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Internet of Things: “Connected” Does Not Equal “Smart”


"Connected" and "smart" are not synonyms, and bridging the gap takes a lot of upfront work; but with work invested in identifying, understanding and supporting the key decisions, the more productive the data science will be.



The hype is huge around the Internet of Things (IoT) and the Internet of Everything (IoE), but the potential often gets lost in endless discussions about the technologies that underpin the IoT and IoE (sensors, beacons, telematics, fitness trackers, mobile apps, global positioning devices, etc.). Millions of different “connected” devices + massive amounts of data = lots of confusion, unless you first determine what you are trying to do with that wealth of data.

So how do we actually realize business value? How do we get to the “Make me more money” conversation (from the business perspective), or the “Make Life More Easy” conversation (from the ME perspective)?

“Connected” Does NOT Necessarily Mean “Smart”

Being able to capture, store and manage the data created by connected devices and humans creates amazing possibilities. I, like many people, wear a fitness band, which tracks my steps, workout time, sleep, heart rate, and more. But that data by itself isn’t useful unless I apply some analytics to understand what it’s telling me about my health. I want to see trends, outliers, patterns and any other imbalances to help extract the right insights and recommendations to make better decisions about my diet, exercise, sleep, and overall wellness.

Let’s extend this example to the “connected” city, comprised of a wide range of devices (traffic lights, parking meters, weather instruments, etc.) and video cameras (traffic, pedestrian and bike traffic flow) generating data about city operations. A citizen could combine these sensor and video-generated data with other data sources, such as social media (Facebook, Instagram, Yelp) + citizen comments (emails, phone calls) + city reports (police blotters, fire reports, emergency services, construction permits, work orders, building hours, etc.) + local events (concerts, sporting events, farmers markets, parades, festivals, etc.) to create a rich perspective on the city’s activities, problems and overall economic and social vitality.

However, having a “connected” city does not mean that you have a “smart” city. So how do we get smart?

How Do We Get Smart?

Getting smart starts by understanding the city’s key business initiative or business objective (i.e., “what” we want to accomplish). For example, let’s identify and understand the decisions that city management (our key business stakeholder in this example) needs to make to support the business initiative of “Improving traffic flow.” This could include:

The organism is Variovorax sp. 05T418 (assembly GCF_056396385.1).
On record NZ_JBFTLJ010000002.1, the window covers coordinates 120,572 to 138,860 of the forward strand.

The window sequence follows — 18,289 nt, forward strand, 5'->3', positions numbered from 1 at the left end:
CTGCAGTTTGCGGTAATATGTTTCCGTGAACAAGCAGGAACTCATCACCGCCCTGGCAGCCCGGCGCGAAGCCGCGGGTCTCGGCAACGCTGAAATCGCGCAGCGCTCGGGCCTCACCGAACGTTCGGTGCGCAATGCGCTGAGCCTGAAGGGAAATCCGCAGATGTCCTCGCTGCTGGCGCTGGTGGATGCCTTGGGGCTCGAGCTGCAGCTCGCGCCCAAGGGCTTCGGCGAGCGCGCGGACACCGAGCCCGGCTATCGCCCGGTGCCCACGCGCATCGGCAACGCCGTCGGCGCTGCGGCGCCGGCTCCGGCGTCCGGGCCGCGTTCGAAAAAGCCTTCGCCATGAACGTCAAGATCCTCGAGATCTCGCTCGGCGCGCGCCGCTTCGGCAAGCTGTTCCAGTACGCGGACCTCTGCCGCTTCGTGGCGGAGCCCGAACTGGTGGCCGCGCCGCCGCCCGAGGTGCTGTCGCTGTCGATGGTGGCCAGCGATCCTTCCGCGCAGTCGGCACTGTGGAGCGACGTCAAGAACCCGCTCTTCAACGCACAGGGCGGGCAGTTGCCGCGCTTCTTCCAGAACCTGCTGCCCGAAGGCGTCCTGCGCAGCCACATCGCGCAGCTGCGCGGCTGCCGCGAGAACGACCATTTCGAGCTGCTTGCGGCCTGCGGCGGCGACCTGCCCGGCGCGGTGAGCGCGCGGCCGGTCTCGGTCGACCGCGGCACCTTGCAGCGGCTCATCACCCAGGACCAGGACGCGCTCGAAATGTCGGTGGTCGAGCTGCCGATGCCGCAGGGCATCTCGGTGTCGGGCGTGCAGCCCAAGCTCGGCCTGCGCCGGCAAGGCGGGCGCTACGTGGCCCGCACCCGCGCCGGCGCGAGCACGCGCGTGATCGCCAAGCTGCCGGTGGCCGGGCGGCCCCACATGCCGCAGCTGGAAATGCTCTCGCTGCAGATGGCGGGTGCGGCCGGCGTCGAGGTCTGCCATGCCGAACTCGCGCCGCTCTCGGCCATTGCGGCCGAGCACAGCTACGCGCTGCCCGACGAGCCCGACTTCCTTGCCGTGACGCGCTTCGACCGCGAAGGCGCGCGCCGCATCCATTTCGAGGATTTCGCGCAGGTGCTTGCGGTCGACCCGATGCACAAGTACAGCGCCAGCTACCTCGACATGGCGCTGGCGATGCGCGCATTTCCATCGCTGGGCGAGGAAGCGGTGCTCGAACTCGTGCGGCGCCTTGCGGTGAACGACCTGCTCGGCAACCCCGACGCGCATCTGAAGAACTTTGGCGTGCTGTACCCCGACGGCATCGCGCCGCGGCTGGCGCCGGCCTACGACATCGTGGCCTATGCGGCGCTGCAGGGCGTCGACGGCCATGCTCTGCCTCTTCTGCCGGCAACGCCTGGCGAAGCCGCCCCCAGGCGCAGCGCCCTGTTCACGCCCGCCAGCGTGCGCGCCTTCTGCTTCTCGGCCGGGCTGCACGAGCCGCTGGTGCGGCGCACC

• Traffic flow decisions: New roads? New lanes? New turn lanes? New bike lanes? Pedestrian crossings? Railroad crossings? Bus stops?
  • Road repair and maintenance decisions: Fixing potholes? Repaving surfaces? Materials and equipment needed? When to fix potholes and repave streets?
  • Construction permits decisions: Types of permits needed? Impact on traffic flow? Length of time to complete the work? Number of employees to consider?
  • Events management decisions: Traffic (cars and pedestrians) attending proposed event? Impact on normal traffic flow? Date, time, location and duration of events?
  • Parks decisions: Location of parks? Size of parks? Hours of operation? Park equipment maintenance?
  • Schools decisions: Location and size of new schools? Hours of operations? Location of stoplights and stop signs?

Each grouping of decisions equates into a use case, or the “how” we will accomplish the “what” of the business initiative.

What Data Should I Consider?

Once you know the decisions, the next step is to brainstorm the questions stakeholders need to answer in support of key decisions. This process will help to identify variables and metrics that might be better predictors of the decisions we are trying to make. While most organizations have a good handle on the “descriptive” (What happened?) questions, the business stakeholders struggle with the “predictive” (what is likely to happen?) and the “prescriptive” (what should I do?) questions (see Figure 1).

Brainstorm Business Questions

Figure 1: Descriptive, Predictive and Prescriptive Questions

Brainstorming predictive and prescriptive questions typically uncovers numerous new data sources that are worthy of consideration. And this is a key point: ALLdata sources are worthy of consideration! Do NOT filter the data sources at this point in the process.

Next, we assess the business value and implementation feasibility of each of the brainstormed data sources. This is where we determine 1) the business value and 2) the implementation feasibility (over the next 9 to 12 months) of each of the data sources vis-à-vis the use cases (see Figure 2).

Data Assessment

Figure 2: Data Assessment Matrices


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